Projects

Research projects are a huge part of what we do, combining not only concepts of human-computer interaction, but also, education, social network analysis, mobile application development, and community informatics, and much more. These are the various ongoing projects within our lab. Some publications have their PDFs inserted, please click to view them.

Third Eye Exhibition
The Third Eye project is primarily focused on recreating the visual cortex on silicon for a number of purposes. The role of our lab in this project is to develop the user experience for the eventual hardware prototype being worked on by other partners at this university, and others around the country. We are currently focused on working collaboratively with visually impaired and blind individuals within the State College community to develop enjoyable, consistent, and useful experience interactions for this prototype. Our current specific focus is developing user experience interactions for a grocery store scenario utilizing prototype hardware and software concepts.

Recent Publications:

Weidman, J., Carroll, J. (2015). Wizard of Oz Prototyping of a Smart Camera Shopping Assistant for Visually Impaired People. ACM CHI 2015. (In Submission)

Researchers:

Sooyeon, Tina Yuan, Tom Kawchak, Dana Cinque, John M. Carroll, Mary Beth Rosson 

Civic Technology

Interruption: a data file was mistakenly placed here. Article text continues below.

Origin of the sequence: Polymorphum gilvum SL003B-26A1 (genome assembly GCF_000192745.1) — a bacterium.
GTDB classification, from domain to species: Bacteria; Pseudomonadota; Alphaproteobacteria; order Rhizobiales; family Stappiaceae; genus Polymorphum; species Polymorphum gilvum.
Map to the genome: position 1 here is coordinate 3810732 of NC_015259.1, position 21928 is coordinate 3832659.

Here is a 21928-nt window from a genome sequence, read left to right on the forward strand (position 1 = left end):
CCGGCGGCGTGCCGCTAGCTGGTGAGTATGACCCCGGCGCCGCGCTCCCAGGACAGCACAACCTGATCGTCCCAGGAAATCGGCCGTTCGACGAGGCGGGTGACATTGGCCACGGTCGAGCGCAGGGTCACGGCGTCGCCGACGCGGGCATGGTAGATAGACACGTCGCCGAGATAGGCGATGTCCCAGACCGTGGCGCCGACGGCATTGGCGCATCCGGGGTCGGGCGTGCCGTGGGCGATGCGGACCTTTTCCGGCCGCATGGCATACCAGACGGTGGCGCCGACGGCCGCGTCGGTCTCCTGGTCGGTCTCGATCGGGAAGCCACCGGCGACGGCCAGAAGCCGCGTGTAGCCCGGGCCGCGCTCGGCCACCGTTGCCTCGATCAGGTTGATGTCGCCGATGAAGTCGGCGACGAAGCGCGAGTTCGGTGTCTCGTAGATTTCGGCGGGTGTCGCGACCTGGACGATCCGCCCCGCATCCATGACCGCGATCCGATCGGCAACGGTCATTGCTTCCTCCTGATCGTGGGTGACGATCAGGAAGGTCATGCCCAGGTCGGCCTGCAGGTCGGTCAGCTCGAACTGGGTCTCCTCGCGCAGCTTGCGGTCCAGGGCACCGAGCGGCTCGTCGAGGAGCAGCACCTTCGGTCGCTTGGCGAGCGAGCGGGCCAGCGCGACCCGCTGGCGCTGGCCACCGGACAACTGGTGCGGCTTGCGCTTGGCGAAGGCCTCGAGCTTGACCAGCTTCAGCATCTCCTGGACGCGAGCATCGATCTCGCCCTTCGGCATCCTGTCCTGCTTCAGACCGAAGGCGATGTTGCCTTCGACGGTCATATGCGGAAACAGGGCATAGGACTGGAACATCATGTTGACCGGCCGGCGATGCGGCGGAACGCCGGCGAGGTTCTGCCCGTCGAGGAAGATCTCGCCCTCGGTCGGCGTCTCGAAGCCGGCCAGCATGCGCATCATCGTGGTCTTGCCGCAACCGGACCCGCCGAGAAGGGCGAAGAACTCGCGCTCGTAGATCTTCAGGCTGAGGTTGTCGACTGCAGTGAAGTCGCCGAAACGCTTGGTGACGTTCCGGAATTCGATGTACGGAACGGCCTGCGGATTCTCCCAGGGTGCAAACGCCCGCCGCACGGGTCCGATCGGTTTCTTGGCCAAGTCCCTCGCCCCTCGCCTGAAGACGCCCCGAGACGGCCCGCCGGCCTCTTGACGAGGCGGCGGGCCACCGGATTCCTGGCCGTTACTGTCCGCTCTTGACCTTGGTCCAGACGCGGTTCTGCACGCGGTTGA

Future State College

Future State College: An app that engages citizens in the future planning process of our city. The municipal government of State College, like many municipalities, develops a decadal master plan to guide local development. It includes many detailed sketches of future streetscapes, but citizens often have difficulty envisioning the future environments in context. Our partners in the town government find this difficulty communicating vision of future design is a serious obstacle to more effective participation in local government planning processes. In response to this challenge, we are designing a mobile application called Future State College, which allows citizens to take a self-guided walking tour through the future of their city. As a citizen passes a marker where a future plan is proposed, they receive a ping the prompt the to read a short description of the new plan, view planners sketches, and “upvote” or “downvote” the plan along with a short description of why they voted this way. Citizens can also “like” others comments. We are currently conducting user studies that will allow us to learn if the use of this app is successful with respect to enhancing civic awareness and participation, and evoking community identity. Our design rationale is that situating the planning materials in the physical places to which they refer will make planning more vivid and concrete, and thereby more accessible to citizens, removing the participation “costs” of attending formal planning reviews, and helping bridge the gap between municipal planners and community residents. Through our ongoing research we explore if the use of such an app inspires more action to engage in other community activities such as reaching out to elected officials, attending public meetings, or voting in local elections.